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One thing you can say about “Unplanned” is that it is ambitious. The film tops “Gosnell” in forcing the audience to confront the true nature of a legal abortion in a sanctioned clinic.
Even given the advanced medical equipment and sterile conditions, the true nature of an abortion horrifies. But that isn’t the point of the movie.
Although it’s hard to imagine anyone short of a hardcore zealot making it through the entire film with his pro-choice beliefs intact, the intended audience of “Unplanned” does not appear to be the pro-choice crowd. The movie seems more to be directed at turning existing pro-life opinion into effective action.
The film’s critical scene depicts the contrast between two kinds of pro-life responses. On one side are grandstanding protesters screaming at women as they walk into a clinic. As the demonstrators bombard these pregnant women with accusations of promiscuity and murder, this moves moves the sympathy needle toward the volunteers protecting their patients as they scurry into the clinic.
A contrasting group of protesters employ the tools Jesus taught: Love, forgiveness, understanding, and prayer. They calmly entreat the abortion-seeking women just to talk to them, tell them their story. They offer help through counseling and adoption services. They offer understanding and forgiveness to women who have made mistakes but who can still be reached through the healing redemption of divine forgiveness.
The movie retells the story of a former director of a Planned Parenthood abortion clinic named Abby Johnson. As the plot unfolds, Abby begins to interact with the gentler protesters. They learn each other’s names and the protesters inexplicably offer her smiles and encouragement, even congratulating her on a promotion. At one point, Abby lashes out at them with a political speech about reproductive rights. Abby is shocked to learn that the protesters have an intellectual argument, not just a faith-based one, that leaves her speechless.
Little by little, the people in Abby’s environment encourage her to take a different path. Abby resists, seeing them as misguided. She feels irrevocably committed to the abortion rights cause because of her personal history with abortion. Her husband, an earnest pro-lifer, swallows his personal distaste for her chosen career and nevertheless showers her with love and support.
As Abby rises through the Planned Parenthood hierarchy, she begins to realize that some of her assumptions about the morality of Planned Parenthood’s work just aren’t true. The core focus of Planned Parenthood is not birth control or prenatal counseling. The money that pays her salary comes from abortion and she’s trained to sell abortions as a product. Planned Parenthood purposely expands operations to accommodate later and later abortions beyond Abby’s red line of fetal viability.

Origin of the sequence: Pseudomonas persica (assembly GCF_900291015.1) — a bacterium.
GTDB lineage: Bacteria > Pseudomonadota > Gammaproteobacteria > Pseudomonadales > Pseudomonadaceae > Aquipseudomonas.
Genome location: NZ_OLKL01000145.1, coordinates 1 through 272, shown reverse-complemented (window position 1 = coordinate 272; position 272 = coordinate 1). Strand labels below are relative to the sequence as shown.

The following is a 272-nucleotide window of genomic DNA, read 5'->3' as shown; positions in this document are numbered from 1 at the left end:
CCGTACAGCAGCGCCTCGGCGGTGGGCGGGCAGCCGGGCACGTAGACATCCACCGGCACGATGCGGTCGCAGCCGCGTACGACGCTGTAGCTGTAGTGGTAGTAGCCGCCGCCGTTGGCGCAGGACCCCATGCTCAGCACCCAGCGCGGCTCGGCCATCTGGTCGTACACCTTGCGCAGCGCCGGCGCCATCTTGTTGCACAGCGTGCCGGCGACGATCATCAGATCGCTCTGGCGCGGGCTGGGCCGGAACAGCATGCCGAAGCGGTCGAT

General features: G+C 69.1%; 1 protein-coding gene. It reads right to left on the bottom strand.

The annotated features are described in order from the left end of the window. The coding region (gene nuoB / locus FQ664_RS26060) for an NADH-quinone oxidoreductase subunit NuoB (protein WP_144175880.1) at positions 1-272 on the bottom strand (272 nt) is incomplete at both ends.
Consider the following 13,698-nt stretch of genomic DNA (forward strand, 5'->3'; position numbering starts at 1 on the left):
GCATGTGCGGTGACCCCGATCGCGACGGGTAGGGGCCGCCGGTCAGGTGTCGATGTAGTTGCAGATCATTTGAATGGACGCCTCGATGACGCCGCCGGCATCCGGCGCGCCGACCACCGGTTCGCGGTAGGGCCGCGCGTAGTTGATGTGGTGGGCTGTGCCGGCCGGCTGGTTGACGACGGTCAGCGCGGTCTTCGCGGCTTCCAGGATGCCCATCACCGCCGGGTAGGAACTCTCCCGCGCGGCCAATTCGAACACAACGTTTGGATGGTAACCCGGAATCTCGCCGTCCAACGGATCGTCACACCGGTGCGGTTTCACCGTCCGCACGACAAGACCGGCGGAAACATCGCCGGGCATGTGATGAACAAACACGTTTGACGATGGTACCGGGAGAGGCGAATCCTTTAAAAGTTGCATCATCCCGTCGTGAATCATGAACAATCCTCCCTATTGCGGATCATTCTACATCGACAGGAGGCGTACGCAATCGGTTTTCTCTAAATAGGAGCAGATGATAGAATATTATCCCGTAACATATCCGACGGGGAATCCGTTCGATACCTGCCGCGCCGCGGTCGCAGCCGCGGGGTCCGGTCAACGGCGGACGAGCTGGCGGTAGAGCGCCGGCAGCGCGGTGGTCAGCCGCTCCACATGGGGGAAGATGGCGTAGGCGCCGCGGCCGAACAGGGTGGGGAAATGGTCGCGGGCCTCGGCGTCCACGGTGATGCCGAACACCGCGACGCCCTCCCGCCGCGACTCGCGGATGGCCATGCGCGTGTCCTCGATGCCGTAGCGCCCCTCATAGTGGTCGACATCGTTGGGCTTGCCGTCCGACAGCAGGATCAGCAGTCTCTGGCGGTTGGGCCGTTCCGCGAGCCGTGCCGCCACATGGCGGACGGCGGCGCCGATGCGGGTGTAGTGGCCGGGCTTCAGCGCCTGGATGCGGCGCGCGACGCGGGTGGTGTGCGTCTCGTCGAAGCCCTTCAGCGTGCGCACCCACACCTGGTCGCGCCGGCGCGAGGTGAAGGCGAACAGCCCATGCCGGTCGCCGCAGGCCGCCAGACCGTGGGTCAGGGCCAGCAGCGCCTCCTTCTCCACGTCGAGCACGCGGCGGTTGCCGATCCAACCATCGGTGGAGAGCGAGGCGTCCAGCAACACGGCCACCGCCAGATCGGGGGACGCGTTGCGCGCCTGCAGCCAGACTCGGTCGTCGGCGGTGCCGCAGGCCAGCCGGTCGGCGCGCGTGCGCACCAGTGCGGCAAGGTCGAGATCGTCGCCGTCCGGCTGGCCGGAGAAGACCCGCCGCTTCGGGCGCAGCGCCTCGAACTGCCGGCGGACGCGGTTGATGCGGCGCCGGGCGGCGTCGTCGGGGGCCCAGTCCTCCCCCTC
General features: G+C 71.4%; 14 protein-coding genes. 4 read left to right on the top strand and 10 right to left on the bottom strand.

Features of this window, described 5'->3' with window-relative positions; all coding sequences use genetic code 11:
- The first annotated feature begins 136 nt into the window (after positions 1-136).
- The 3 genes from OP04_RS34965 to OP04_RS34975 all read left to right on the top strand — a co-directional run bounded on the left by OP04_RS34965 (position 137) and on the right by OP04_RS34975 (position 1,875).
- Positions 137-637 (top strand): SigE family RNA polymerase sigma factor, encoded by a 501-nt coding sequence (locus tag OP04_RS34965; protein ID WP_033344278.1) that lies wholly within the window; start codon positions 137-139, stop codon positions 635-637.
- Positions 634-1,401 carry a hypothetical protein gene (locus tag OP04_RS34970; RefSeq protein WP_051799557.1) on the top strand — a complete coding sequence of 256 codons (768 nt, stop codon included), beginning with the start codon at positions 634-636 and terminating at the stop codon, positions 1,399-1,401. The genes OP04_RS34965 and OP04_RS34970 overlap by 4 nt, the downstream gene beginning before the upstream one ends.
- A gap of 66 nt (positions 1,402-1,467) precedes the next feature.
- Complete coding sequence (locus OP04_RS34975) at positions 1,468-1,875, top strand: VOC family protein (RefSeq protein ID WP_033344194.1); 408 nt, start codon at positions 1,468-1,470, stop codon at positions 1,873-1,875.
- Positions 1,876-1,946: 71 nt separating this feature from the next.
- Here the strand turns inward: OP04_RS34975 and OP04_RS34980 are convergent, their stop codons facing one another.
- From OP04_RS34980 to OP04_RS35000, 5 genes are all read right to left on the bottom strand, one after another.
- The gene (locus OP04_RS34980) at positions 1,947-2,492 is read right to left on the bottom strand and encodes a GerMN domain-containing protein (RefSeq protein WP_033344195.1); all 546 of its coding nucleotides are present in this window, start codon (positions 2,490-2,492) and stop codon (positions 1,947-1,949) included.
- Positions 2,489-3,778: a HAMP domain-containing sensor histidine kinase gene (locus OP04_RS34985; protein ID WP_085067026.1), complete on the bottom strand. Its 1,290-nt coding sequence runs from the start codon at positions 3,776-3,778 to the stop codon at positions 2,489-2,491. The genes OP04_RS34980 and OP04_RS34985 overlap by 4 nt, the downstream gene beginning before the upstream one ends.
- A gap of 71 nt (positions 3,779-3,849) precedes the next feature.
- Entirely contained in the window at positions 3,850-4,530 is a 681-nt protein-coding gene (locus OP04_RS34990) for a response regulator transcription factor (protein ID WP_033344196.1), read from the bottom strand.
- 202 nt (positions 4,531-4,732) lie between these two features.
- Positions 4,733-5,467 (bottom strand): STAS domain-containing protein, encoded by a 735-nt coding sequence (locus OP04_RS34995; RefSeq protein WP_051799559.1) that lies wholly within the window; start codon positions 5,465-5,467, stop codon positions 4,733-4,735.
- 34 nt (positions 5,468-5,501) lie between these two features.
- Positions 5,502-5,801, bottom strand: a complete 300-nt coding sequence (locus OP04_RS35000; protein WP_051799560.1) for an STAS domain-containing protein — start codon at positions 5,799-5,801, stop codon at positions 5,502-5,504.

She also learns that the clinic is actually an assembly line or, rather, a disassembly line for abortion. When one patient has complications due to the negligence of the performing doctor, Abby is forbidden from calling an ambulance to aid the woman because it might open up the clinic to public criticism.
Early on, Abby delivers her sales pitch to reluctant customers, reassuring them that the fetus growing inside of them is incapable of feeling pain. But when she’s forced to watch a procedure on a sonogram, she realizes this is a lie. The unborn baby clearly reacts in pain and attempts to flee the vacuum hose. “They all do that,” the performing doctor quips in response to her shock.
When Abby does switch sides, Planned Parenthood sends an army of lawyers to silence her. Abby successfully defeated these efforts in court with the help of a plucky attorney’s pro bono work. Abby’s experience calls to mind the use of a prosecutor to retaliate against Project Veritas when it recorded a video of Planned Parenthood openly discussing selling the remains of aborted fetuses. While it is a felony to sell human tissue, that’s not the crime that got prosecuted. Instead a pro-abortion prosecutor exacted vengeance on behalf of Planned Parenthood to deter future abortion-rights dissenters from exposing the ghoulish trade to public scrutiny.
While watching “Unplanned,” tears of impotent rage wet the viewer’s cheeks. But the story of “Unplanned” demonstrates clearly that the monstrousness of abortion cannot be conquered with anger or violence. The key success of the pro-life group depicted in the movie is to offer the women in crisis a choice. The abortion industry thrives on women motivated by shame and fear over their pregnancies. Offer forgiveness and support to those women and you take away Planned Parenthood’s most powerful marketing device.
At the end of the movie, the creators display a written message with instructions to abortion workers about how to get assistance if they decide to quit their jobs. The pro-life activists promise help with job placement and support. And yes, prayers do work. Near the end, when Abby joins the protesters, one of them expresses doubt that all of their prayers end up doing anything. Abby gives them a priceless insight: When potential patients saw people praying outside the clinic, the no-show rates would skyrocket.
For a pro-life activist awakened to abortion’s gruesome nature, it must feel impossible to show love and forgiveness towards the abortion practitioners and the women who hire them. Yet, if you are called to take action against abortion, this is what “Unplanned” challenges you to do. The awakening of Abby Johnson is an invaluable victory for the pro-life cause and the story of “Unplanned” is a study of the tools proven effective to replicate this victory. Prayer and love worked on Abby and they remain the most effective weapon in the arsenal of life.